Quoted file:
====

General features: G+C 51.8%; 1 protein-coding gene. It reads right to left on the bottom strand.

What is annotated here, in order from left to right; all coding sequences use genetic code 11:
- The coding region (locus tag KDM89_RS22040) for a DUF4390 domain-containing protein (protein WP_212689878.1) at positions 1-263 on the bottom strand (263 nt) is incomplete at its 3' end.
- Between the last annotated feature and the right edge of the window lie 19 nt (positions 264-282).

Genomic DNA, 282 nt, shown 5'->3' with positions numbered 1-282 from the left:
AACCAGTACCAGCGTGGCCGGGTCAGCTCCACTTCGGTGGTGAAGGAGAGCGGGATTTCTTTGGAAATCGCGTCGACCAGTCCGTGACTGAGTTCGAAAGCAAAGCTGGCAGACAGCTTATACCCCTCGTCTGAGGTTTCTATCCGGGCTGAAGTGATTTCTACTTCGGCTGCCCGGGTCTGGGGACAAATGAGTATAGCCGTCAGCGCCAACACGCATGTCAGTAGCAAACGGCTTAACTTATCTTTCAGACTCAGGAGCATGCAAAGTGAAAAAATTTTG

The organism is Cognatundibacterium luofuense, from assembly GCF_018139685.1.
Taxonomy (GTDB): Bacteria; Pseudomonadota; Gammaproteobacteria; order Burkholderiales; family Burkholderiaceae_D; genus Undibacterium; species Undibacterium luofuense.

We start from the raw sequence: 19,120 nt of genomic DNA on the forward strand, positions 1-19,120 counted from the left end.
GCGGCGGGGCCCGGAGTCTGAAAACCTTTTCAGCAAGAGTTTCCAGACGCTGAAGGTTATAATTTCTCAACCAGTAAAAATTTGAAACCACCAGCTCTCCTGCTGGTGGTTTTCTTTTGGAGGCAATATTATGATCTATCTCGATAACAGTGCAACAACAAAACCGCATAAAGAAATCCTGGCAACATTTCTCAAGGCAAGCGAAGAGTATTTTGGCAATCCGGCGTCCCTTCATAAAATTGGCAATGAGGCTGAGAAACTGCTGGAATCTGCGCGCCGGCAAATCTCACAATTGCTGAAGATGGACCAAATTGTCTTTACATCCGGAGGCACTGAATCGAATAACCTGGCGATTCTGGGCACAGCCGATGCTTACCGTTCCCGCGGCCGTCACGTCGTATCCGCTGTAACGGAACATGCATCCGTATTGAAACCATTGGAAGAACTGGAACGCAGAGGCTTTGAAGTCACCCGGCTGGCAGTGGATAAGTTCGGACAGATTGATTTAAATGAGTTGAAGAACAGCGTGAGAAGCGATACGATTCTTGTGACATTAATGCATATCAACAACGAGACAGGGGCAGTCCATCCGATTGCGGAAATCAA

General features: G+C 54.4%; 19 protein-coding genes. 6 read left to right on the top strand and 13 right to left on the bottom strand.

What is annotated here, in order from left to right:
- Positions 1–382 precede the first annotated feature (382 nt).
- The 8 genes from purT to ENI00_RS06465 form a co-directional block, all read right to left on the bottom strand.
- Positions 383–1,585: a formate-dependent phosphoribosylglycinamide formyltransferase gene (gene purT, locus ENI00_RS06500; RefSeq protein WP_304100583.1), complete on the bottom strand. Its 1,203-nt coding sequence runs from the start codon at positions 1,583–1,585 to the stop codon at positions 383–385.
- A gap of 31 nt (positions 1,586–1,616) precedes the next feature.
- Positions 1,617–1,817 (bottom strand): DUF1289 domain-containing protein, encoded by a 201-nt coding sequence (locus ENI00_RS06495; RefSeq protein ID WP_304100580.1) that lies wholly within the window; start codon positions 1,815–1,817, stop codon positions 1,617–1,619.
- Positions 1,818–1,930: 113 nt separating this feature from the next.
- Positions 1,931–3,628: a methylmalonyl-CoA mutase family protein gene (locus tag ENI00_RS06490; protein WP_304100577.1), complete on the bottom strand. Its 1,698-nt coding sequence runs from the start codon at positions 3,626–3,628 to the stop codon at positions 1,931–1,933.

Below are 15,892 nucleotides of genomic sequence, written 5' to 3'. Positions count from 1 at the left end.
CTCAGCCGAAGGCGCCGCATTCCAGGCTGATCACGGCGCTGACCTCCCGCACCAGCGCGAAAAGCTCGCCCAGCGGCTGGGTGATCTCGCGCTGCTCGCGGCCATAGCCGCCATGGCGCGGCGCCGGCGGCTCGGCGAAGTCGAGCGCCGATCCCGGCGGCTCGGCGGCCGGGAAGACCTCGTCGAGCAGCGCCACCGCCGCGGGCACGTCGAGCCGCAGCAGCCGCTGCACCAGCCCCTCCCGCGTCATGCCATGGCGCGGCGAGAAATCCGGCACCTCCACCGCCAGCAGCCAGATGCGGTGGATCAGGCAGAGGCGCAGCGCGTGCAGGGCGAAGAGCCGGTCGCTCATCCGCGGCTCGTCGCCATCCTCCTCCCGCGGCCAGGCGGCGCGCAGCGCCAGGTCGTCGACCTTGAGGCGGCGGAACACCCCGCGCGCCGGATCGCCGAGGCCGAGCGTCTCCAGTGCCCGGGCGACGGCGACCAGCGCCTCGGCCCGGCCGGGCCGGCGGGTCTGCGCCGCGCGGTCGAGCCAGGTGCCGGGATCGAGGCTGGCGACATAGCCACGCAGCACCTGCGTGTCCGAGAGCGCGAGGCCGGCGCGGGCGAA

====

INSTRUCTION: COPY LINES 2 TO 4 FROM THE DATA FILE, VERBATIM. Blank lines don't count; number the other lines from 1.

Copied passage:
What is annotated here, in order from left to right; all coding sequences use genetic code 11:
- The coding region (locus tag KDM89_RS22040) for a DUF4390 domain-containing protein (protein WP_212689878.1) at positions 1-263 on the bottom strand (263 nt) is incomplete at its 3' end.
- Between the last annotated feature and the right edge of the window lie 19 nt (positions 264-282).